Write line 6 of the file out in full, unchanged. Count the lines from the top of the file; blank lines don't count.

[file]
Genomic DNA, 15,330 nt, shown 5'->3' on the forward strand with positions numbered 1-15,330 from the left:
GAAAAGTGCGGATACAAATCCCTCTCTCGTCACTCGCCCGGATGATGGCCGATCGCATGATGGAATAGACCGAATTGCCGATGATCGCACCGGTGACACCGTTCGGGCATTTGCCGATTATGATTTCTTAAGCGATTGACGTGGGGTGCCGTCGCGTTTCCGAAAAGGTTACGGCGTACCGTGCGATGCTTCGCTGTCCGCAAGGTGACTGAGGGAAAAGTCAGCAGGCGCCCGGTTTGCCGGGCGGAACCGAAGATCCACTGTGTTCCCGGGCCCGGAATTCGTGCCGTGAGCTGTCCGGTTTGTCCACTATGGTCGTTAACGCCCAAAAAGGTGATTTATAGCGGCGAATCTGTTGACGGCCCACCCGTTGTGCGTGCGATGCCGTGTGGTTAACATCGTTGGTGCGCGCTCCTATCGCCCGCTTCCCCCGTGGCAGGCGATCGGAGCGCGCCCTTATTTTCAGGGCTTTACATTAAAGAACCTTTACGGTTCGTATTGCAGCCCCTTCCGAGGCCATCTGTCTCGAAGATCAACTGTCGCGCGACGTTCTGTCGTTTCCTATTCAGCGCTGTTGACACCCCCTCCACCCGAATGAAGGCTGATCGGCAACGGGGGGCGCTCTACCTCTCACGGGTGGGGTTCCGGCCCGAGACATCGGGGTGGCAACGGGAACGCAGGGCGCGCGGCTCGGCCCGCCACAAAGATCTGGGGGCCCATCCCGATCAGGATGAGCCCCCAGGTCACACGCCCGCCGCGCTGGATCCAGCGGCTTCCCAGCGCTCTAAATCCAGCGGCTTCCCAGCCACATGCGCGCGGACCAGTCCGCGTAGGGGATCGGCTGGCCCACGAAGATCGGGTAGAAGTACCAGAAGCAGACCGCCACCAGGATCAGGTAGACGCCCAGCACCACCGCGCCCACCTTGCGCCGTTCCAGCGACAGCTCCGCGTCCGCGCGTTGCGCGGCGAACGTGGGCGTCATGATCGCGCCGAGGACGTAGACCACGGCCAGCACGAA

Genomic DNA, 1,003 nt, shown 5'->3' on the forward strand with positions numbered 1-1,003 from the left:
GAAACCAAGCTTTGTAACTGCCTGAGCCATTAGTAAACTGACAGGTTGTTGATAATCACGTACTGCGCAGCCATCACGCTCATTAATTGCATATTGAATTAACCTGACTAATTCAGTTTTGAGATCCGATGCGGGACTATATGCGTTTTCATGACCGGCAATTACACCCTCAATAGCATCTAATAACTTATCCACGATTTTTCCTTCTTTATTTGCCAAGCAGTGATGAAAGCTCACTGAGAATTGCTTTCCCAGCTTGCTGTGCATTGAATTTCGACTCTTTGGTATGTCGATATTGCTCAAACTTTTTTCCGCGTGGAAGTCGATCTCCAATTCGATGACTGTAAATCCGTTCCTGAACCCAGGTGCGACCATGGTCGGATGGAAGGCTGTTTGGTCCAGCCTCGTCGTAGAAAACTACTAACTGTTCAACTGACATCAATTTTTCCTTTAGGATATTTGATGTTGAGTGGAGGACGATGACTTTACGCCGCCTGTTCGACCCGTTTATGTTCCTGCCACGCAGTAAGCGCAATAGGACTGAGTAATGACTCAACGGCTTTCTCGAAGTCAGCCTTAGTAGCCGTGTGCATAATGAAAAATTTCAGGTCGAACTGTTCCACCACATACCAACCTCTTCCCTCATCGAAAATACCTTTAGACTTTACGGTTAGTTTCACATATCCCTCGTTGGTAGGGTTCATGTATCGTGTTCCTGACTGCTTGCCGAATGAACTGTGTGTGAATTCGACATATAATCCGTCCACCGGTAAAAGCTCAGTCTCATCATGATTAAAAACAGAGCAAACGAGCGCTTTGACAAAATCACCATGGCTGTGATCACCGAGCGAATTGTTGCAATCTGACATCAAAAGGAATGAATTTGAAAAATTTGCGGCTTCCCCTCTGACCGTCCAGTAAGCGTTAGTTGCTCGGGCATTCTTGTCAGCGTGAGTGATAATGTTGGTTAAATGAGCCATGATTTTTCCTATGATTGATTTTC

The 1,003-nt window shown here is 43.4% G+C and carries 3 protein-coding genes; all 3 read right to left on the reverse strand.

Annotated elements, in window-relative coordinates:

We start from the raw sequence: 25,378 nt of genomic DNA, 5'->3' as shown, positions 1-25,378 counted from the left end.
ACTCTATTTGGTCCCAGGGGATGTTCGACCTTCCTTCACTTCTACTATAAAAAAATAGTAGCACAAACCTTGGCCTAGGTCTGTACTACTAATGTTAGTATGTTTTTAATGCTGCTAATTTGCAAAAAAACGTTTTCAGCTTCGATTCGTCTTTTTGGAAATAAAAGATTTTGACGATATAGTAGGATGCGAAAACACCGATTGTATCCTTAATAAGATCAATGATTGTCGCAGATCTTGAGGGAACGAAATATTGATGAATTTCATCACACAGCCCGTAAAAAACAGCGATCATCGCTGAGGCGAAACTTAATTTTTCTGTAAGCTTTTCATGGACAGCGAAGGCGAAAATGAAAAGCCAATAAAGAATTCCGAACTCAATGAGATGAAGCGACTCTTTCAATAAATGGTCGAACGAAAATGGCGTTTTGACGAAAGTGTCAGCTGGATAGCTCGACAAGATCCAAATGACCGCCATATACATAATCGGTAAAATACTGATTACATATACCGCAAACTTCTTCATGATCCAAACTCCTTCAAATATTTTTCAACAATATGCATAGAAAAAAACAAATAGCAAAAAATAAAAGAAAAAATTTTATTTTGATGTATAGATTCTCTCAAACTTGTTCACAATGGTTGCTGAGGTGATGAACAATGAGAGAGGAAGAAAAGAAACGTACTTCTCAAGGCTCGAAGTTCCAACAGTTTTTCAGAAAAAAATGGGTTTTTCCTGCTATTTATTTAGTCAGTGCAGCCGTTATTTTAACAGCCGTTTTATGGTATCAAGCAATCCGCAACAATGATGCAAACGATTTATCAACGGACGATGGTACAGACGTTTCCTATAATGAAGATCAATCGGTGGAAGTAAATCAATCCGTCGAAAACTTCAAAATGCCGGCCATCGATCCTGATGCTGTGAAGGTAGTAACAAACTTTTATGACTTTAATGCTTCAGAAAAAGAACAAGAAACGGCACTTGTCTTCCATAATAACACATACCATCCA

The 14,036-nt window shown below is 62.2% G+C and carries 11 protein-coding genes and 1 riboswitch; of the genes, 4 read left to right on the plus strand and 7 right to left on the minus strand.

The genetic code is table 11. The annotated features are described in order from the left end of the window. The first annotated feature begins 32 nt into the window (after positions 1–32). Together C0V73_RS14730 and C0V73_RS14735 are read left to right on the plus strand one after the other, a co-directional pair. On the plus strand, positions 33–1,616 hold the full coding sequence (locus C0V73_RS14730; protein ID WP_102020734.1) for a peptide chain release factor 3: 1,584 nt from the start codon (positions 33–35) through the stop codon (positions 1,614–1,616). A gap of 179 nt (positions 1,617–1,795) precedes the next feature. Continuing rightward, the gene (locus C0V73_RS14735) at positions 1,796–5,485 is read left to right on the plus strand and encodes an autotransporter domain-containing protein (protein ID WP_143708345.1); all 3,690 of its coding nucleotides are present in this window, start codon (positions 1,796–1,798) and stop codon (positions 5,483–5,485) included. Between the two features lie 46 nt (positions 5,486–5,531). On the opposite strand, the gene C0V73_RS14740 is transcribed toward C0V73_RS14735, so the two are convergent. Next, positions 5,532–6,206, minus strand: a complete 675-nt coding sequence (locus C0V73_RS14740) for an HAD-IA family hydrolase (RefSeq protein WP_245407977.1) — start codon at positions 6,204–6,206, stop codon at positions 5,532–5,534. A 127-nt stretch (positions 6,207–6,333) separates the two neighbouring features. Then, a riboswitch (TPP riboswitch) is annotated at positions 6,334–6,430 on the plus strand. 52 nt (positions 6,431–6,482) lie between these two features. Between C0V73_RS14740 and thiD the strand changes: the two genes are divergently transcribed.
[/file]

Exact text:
Annotated elements, in window-relative coordinates: